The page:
Grimailovs v Latvia: ECHR 25 Jun 2013

ECHR Article 3
Degrading treatment
Lack of independent access to prison facilities for paraplegic prisoner; lack of organised assistance with his mobility and daily routine: violation
Facts – In June 2002 the applicant, who had a metal insert in his spine after breaking his back two years earlier, was given a five and a half year prison sentence. In his application to the Court, the applicant complained, inter alia, that the prison facilities were unsuitable for him as he was paraplegic and wheelchair-bound. In 2006 he was conditionally released.
Law – Article 3: The applicant had been detained for nearly two-and-a-half years in a regular detention facility which was not adapted for persons in a wheelchair. Although the Government had stated that the applicant had been placed in a special unit for inmates with health problems, the facilities did not appear to have had less architectural or technical barriers than the facilities in the ordinary wings of the prison. A ramp had been installed to facilitate wheelchair access to the outdoor yard, but other areas, such as the canteen, toilets, sauna, library, shop, gym, meeting room and telephone room had remained inaccessible. While the applicant had not been locked up in his cell during daytime and could move around in the living area of his unit, his ability to use the facilities had been restricted by his paraplegia. He did not have access to a shower and his weekly visits to the sauna had not provided him with an adequate opportunity to maintain his personal hygiene, given its inaccessibility and limited availability. Moreover, no measures had been adopted to alleviate the hardship caused by the inaccessibility of the sanitation facilities while meeting his wife for conjugal visits, which under Latvian legislation could last up to forty-eight hours. In exercising their wide margin of appreciation in deciding whether or not to allow conjugal visits, the States had to have due regard to the needs and resources of the community and of individuals. Placing the applicant in facilities where he could not properly wash and use the toilet, even if only for a limited period, could hardly be considered compatible with respect for his human dignity.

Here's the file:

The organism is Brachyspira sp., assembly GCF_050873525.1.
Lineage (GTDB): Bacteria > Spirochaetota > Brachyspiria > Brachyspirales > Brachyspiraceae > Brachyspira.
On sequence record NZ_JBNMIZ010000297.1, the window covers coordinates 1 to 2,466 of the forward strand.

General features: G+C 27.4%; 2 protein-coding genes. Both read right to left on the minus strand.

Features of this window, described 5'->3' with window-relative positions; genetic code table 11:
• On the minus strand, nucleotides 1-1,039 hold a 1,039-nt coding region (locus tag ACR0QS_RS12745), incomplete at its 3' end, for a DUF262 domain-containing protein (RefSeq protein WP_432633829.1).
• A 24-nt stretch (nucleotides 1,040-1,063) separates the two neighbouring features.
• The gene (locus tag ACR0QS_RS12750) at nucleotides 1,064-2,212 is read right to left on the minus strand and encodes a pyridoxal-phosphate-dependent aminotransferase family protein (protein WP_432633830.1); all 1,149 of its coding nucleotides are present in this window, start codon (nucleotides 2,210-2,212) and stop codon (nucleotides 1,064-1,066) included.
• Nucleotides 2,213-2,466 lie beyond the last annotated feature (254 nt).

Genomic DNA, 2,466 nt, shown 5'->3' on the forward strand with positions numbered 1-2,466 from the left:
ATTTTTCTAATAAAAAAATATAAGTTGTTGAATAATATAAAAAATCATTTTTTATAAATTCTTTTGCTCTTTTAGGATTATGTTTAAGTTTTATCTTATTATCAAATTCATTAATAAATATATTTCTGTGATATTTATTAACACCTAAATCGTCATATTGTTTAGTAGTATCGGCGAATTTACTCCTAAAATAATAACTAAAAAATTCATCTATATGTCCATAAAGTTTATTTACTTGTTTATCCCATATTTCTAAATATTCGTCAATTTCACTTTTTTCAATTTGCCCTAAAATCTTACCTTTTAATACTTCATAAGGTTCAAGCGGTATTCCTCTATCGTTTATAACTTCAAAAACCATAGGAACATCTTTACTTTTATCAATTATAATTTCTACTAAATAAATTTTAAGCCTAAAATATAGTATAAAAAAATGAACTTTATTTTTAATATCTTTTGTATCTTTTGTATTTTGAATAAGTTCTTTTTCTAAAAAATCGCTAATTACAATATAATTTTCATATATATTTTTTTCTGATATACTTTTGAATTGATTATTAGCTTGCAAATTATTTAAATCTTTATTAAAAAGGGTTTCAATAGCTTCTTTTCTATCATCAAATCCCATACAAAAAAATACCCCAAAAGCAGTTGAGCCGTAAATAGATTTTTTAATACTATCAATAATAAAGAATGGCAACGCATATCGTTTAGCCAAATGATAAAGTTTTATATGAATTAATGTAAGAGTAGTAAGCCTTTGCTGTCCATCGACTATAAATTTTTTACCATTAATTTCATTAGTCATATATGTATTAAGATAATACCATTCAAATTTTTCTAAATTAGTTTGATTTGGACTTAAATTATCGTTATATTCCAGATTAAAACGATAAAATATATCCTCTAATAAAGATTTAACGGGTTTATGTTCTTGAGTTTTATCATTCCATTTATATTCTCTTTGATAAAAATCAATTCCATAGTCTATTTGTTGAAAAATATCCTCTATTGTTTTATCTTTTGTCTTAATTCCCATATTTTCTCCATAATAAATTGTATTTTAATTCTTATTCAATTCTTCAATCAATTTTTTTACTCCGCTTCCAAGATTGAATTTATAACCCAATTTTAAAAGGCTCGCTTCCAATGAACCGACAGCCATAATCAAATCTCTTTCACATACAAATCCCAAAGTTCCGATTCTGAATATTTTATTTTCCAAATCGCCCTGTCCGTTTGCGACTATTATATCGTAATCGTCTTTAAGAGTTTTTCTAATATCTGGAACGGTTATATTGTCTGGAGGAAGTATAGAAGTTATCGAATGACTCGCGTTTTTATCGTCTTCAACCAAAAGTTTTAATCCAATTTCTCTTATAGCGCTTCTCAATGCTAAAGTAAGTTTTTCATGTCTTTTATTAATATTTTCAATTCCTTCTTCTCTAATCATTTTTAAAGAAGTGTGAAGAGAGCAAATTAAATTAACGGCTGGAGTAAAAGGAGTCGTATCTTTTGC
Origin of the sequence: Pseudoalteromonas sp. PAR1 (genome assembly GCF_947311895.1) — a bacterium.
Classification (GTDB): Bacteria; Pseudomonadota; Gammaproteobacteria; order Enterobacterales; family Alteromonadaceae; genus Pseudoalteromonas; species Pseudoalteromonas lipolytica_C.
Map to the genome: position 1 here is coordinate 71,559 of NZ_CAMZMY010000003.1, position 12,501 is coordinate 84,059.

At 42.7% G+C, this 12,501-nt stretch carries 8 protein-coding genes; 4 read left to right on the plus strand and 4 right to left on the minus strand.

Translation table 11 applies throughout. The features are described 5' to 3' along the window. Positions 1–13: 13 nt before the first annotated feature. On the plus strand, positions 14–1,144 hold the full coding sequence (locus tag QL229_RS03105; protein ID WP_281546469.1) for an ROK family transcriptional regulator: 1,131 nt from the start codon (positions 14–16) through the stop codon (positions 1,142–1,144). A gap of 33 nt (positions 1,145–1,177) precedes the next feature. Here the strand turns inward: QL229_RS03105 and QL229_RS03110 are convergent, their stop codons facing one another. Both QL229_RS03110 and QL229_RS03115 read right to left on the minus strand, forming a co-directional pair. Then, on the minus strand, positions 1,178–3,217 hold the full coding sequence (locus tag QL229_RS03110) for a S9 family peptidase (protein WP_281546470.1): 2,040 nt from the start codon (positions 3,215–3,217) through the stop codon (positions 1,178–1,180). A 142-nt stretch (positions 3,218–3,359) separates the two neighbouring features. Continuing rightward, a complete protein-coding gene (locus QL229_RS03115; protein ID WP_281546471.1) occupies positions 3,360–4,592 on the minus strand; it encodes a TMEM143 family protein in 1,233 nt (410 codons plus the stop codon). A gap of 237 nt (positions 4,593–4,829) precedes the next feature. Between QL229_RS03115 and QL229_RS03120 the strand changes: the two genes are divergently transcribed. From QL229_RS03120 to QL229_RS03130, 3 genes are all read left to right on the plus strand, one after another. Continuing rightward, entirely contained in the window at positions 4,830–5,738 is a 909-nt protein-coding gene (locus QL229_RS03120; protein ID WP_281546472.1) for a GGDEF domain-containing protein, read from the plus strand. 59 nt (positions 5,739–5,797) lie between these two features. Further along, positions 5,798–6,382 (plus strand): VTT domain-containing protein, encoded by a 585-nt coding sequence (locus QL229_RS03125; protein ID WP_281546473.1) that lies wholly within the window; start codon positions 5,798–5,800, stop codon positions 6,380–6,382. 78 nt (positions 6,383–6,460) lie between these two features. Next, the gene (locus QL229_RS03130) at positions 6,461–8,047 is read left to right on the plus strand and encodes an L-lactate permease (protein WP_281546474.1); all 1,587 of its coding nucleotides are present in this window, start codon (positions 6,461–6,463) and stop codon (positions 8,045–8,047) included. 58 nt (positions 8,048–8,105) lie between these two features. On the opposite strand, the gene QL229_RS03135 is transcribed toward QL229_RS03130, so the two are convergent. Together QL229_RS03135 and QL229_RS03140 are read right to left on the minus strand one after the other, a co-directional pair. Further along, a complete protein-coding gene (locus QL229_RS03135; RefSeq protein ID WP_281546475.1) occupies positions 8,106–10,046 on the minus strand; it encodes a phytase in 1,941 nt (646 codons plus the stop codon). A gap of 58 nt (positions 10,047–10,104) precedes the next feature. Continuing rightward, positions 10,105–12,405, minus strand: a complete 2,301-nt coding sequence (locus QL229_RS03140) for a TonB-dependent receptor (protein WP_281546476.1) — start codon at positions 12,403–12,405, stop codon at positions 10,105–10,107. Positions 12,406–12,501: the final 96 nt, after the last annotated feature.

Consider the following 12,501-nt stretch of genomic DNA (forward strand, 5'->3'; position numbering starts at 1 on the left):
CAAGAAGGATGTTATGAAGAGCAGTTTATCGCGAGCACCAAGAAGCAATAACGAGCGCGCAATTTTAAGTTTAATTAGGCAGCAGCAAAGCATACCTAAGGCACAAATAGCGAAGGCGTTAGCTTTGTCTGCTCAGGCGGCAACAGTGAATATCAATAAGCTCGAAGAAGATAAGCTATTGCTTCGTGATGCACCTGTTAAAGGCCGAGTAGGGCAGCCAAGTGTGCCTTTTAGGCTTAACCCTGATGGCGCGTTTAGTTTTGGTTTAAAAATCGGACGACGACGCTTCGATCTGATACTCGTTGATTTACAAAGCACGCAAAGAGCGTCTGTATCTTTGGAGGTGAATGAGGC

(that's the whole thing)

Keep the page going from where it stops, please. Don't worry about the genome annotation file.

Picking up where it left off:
The applicant had had to rely on his fellow inmates to assist him with his daily routine and mobility around the prison, even though they had not been trained and did not have the necessary qualifications. Although the medical staff had visited the applicant in his cell for ordinary medical check-ups, they had not provided any assistance with his daily routine. The State’s obligation to ensure adequate conditions of detention included making provision for the special needs of prisoners with physical disabilities and the State could not absolve itself from that obligation by shifting the responsibility to cellmates.
In the light of the foregoing considerations and their cumulative effects, the conditions of the applicant’s detention in view of his physical disability and, in particular, his inability to have access to various prison facilities, including the sanitation facilities, independently and the lack of any organised assistance with his mobility around the prison or his daily routine, had reached the threshold of severity required to constitute degrading treatment.
Conclusion: violation (unanimously).
The Court also found a violation of Article 3 on account of the lack of an effective investigation into the applicant’s allegations of police ill-treatment in September 2001.
Article 41: EUR 6,000 in respect of non-pecuniary damage.
(See also Cuprakovs v. Latvia, no. 8543/04, 18 December 2012; Turzynski v. Poland (dec.), no. 61254/09, 17 April 2012; D.G. v. Poland, no. 45705/07, 12 February 2013; Todorov v. Bulgaria (dec.), no. 8321/11, 12 February 2013)

6087/03 – Legal Summary, [2013] ECHR 737
European Convention on Human Rights 3

Human Rights, Prisons

Updated: 18 November 2021; Ref: scu.514305